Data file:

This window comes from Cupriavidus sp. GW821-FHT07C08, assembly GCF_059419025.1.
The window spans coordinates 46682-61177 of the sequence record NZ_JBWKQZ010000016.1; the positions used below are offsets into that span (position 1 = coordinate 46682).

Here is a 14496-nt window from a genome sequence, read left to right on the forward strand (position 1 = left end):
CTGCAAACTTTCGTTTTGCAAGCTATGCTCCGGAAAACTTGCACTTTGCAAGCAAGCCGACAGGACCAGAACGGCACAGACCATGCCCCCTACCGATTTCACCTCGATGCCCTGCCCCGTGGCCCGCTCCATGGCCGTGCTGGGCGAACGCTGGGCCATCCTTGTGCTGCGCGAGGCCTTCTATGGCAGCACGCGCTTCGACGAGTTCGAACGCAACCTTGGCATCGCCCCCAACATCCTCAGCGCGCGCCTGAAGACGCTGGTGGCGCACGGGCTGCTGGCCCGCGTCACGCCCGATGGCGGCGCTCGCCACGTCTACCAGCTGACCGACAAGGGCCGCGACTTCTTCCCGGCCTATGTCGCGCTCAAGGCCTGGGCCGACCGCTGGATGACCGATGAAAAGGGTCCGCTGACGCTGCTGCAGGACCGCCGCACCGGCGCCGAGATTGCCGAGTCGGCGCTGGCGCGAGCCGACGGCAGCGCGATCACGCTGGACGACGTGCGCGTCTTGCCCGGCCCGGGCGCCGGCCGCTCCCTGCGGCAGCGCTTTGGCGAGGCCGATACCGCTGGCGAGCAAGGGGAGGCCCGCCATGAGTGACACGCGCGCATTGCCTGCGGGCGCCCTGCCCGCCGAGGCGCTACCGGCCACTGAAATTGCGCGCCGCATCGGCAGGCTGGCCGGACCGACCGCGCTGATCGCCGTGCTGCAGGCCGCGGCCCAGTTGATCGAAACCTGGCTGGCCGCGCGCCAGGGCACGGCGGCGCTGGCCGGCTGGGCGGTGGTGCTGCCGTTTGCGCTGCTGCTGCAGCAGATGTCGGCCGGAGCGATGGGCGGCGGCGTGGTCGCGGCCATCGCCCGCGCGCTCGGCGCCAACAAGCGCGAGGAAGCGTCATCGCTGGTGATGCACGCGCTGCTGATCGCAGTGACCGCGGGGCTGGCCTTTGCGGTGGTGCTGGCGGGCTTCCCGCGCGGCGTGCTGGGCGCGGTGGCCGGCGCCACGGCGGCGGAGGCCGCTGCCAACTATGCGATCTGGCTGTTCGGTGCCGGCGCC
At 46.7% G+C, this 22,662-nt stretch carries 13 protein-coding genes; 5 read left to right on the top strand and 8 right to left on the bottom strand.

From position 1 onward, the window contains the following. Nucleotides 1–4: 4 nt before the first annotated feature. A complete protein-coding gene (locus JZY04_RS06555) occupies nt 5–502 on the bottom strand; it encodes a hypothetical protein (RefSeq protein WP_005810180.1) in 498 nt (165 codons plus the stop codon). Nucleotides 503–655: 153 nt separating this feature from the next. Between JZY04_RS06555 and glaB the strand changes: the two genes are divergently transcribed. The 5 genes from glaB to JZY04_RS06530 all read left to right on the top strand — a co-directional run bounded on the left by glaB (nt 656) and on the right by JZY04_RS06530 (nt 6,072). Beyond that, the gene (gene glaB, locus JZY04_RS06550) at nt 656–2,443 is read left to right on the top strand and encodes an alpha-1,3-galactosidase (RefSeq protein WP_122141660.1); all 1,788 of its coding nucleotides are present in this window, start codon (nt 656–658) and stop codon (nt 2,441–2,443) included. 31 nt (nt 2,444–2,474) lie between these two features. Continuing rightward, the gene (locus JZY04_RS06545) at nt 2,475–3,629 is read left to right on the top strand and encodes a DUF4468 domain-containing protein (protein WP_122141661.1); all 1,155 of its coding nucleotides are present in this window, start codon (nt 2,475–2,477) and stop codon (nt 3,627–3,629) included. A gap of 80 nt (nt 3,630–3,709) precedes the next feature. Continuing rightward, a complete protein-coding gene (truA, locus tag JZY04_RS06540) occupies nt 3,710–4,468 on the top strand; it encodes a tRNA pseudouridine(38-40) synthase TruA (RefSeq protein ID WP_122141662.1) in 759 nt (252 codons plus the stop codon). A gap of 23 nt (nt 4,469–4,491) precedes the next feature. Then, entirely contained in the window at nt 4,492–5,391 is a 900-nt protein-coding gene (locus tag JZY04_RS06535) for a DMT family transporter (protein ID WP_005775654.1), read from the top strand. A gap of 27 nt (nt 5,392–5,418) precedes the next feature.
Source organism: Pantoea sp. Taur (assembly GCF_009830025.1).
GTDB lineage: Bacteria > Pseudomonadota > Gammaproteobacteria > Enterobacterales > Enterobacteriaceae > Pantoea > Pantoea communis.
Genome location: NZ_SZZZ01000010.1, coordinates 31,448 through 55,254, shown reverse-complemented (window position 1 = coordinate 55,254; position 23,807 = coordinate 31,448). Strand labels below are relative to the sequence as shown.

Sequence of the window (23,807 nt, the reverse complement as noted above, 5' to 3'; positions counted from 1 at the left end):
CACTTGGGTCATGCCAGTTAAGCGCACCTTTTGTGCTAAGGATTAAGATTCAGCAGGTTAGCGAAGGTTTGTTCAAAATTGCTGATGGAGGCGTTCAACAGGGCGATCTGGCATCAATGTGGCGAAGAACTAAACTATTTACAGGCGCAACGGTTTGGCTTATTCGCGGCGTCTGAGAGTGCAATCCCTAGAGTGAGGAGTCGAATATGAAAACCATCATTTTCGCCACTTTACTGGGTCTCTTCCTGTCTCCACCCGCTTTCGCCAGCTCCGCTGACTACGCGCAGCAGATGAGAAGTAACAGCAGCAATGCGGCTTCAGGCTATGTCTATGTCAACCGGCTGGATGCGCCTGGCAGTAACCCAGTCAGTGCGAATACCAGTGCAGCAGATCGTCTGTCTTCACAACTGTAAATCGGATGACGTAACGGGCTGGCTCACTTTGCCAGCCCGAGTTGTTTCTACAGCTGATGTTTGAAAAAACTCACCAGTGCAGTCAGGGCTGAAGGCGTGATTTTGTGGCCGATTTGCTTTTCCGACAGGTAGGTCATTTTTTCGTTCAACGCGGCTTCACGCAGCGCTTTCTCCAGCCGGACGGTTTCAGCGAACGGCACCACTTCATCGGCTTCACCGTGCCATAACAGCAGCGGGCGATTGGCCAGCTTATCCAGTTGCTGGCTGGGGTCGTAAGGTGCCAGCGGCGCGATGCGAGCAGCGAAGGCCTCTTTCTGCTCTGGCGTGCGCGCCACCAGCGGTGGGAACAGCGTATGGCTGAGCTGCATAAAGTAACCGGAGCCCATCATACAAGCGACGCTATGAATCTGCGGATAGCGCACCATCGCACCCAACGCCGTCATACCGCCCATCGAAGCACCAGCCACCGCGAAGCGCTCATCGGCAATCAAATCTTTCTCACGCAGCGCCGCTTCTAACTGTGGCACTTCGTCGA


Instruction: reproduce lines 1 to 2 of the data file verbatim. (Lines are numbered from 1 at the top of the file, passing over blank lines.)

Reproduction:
This window comes from Cupriavidus sp. GW821-FHT07C08, assembly GCF_059419025.1.
The window spans coordinates 46682-61177 of the sequence record NZ_JBWKQZ010000016.1; the positions used below are offsets into that span (position 1 = coordinate 46682).